Bumper beef kill: Supplies break 40,000 head for the first time in almost 10 years
Buoyed by a lack of fodder, increased factory demand and relatively strong prices, the number of cattle slaughtered in Department of Agriculture approved beef plants has swelled in recent weeks.
During the week ending December 3, some 40,529 cattle were processed in such plants – the highest weekly throughput in almost 10 years. The last time that the weekly beef kill reached such a height was back in October 2008.
Steer and heifer throughput continues to lead the way; collectively these accounted for almost 62% of all of the beef cattle slaughtered in Ireland last week.
Additionally, young bull and cow slaughterings also peaked last week at 5,684 head and 9,143 head respectively.
Given the strong numbers of cattle being marketed in recent weeks, the cumulative beef kill for the year-to-date is running 6.3% or 96,205 head above 2016 levels; almost 1.62 million cattle have been slaughtered in Ireland this year.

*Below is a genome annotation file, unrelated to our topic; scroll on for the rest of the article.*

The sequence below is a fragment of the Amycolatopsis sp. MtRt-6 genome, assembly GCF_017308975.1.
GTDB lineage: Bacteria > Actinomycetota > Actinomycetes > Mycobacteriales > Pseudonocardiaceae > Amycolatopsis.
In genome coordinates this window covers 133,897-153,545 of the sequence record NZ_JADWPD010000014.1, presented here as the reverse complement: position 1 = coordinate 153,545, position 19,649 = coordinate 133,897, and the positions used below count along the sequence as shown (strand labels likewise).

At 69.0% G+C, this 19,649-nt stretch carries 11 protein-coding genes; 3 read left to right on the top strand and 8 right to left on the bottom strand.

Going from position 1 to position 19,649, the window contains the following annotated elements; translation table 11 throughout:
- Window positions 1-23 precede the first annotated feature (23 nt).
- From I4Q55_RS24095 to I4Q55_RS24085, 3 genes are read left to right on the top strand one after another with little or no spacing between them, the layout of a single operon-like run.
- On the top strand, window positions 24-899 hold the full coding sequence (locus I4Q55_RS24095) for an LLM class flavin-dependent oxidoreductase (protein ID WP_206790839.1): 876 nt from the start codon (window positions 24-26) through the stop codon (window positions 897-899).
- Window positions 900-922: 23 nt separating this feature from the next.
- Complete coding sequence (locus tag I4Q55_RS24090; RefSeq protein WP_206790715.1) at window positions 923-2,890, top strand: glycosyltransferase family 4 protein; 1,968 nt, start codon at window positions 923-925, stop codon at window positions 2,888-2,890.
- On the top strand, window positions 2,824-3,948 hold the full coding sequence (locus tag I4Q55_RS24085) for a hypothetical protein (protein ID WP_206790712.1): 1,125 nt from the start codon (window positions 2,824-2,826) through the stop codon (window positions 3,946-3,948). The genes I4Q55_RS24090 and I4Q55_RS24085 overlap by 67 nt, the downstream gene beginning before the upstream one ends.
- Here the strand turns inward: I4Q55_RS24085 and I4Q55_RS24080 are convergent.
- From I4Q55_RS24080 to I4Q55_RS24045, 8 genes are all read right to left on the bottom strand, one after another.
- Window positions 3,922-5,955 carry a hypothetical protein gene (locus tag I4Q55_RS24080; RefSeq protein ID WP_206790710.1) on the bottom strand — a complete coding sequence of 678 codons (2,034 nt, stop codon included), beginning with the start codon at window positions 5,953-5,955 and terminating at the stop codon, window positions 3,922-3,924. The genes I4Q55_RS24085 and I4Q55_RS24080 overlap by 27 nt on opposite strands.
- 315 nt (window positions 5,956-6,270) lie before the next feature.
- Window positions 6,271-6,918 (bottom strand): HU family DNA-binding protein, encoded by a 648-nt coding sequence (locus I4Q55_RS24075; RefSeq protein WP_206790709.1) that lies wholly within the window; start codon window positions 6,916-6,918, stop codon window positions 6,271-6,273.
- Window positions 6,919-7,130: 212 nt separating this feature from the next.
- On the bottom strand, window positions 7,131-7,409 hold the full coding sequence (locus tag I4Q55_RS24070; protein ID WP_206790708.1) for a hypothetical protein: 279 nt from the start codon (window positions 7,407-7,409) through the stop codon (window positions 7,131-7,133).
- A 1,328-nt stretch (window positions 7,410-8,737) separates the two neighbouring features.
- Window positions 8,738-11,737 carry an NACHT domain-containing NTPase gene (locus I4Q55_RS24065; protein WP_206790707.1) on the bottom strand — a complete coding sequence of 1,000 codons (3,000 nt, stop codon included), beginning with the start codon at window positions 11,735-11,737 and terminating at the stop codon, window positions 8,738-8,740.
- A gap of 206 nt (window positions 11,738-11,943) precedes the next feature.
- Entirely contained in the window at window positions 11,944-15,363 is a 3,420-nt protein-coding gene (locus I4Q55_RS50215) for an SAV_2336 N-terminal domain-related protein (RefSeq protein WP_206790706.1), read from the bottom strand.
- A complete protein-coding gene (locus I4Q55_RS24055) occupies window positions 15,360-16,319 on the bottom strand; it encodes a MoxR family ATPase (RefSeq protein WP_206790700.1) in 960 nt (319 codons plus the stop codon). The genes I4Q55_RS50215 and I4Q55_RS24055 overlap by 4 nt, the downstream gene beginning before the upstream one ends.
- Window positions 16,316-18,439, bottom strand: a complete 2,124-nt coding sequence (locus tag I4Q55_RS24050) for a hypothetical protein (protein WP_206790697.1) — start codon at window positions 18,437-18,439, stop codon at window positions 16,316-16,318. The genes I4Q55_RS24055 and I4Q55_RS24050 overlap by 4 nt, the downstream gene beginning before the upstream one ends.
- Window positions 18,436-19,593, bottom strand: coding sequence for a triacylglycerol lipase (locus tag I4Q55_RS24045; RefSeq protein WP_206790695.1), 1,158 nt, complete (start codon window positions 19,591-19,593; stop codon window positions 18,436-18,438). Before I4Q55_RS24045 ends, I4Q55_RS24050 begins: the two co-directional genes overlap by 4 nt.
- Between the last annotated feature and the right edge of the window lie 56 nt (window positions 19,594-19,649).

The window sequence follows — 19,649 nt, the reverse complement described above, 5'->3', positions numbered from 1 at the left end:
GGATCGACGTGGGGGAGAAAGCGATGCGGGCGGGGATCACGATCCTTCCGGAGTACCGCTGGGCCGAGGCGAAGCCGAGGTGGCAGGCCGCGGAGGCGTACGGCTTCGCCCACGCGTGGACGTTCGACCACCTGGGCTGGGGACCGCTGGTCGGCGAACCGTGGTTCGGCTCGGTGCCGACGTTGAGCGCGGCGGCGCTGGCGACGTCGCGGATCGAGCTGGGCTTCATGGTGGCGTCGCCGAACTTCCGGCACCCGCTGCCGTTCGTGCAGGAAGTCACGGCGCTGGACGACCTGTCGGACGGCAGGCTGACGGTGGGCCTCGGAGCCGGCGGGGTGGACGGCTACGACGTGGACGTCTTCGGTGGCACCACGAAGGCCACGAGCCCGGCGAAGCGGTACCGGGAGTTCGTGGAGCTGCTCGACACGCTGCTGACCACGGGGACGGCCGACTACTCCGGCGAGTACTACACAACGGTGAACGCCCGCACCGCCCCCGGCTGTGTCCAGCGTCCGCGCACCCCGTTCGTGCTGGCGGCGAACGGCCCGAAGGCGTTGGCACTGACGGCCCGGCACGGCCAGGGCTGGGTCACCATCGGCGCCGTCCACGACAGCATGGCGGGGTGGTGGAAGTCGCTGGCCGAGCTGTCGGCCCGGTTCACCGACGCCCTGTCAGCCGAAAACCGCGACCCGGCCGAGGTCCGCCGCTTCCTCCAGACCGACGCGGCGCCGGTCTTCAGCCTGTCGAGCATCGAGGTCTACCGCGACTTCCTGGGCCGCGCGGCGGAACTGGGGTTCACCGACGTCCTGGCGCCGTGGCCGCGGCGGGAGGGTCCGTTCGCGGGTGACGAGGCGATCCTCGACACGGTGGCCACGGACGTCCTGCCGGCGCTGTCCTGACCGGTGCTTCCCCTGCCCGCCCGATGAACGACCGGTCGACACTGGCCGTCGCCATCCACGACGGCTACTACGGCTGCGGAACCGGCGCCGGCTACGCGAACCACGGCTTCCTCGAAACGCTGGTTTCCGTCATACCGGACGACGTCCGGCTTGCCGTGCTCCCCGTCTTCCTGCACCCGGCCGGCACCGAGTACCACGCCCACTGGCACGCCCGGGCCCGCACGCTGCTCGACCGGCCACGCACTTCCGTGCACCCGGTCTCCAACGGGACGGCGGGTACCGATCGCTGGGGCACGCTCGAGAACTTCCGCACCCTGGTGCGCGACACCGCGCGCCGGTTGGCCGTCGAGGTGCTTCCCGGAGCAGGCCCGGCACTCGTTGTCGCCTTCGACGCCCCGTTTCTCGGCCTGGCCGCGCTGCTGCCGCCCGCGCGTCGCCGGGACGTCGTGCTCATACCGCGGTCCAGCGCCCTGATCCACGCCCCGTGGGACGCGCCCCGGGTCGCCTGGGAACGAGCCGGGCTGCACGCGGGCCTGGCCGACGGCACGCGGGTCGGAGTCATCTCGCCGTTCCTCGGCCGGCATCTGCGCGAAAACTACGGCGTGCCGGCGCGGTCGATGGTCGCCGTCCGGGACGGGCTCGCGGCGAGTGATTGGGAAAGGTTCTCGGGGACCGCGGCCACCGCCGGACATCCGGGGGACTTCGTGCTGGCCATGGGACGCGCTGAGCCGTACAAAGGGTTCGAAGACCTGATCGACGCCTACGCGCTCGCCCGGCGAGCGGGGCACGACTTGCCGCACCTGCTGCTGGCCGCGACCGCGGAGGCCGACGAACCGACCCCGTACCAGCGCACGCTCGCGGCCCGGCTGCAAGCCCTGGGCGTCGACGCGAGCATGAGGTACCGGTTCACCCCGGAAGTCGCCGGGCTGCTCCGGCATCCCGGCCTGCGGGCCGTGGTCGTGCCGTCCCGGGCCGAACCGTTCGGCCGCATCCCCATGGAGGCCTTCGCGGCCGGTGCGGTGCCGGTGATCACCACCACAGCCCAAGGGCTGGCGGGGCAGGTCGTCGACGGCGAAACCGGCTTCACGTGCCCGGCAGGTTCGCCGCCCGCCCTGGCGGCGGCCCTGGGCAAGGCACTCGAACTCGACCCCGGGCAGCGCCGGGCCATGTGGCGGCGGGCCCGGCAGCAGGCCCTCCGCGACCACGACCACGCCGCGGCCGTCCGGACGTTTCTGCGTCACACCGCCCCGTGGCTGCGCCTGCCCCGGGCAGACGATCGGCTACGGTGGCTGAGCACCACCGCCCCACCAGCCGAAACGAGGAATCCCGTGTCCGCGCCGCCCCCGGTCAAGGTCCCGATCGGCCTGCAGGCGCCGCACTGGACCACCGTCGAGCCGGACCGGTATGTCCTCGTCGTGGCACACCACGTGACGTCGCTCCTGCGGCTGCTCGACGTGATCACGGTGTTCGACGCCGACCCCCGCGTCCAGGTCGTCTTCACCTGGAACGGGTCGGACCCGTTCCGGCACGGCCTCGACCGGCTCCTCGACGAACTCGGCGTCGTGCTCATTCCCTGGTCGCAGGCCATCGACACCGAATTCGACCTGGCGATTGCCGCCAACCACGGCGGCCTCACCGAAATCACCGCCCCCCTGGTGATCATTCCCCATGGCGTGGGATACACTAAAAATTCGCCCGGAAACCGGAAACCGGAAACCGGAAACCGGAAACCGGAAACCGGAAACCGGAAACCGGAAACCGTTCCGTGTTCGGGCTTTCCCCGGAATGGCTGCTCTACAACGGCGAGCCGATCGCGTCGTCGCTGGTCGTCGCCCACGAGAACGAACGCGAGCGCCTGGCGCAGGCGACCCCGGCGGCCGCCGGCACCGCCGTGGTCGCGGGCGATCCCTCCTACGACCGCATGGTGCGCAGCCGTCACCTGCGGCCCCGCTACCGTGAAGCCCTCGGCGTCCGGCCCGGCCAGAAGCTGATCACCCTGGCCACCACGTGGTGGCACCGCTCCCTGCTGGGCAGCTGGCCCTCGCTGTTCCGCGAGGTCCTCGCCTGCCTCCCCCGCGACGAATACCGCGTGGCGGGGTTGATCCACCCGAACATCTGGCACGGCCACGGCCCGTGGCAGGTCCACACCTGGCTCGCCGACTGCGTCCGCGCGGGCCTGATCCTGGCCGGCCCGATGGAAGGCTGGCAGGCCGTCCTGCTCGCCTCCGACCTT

For the most part, this has been driven by additional steer (+8.8%), heifer (+7.5%) and cow (+4.7%) slaughterings. However, the cumulative young and aged bull kill has slipped slightly on last year’s levels.
What does it mean for demand?
Despite the relatively large kill, the demand for beef remains relatively strong as beef buyers continue to hunt for cattle ahead of the lucrative Christmas market.
Given this demand, farmers have been urged to bargain hard when it comes to marketing their cattle. This week, factories have generally offered 385-390c/kg for steers and 395-400c/kg for heifers.
However, many farmers have been receiving prices of 5-10c/kg in-excess of these; especially when they have larger numbers of in-spec cattle to market. At the upper end of the scale, some heifer deals have been completed at 405-409c/kg.
Despite the relative strength in the prime beef market of late, cow prices have remained steady this week; most buyers are offering 310-320c/kg for P-grade and 325-340c/kg for O-grade animals. R-grade cows are making 340-355c/kg. Click here for a detailed breakdown of factory prices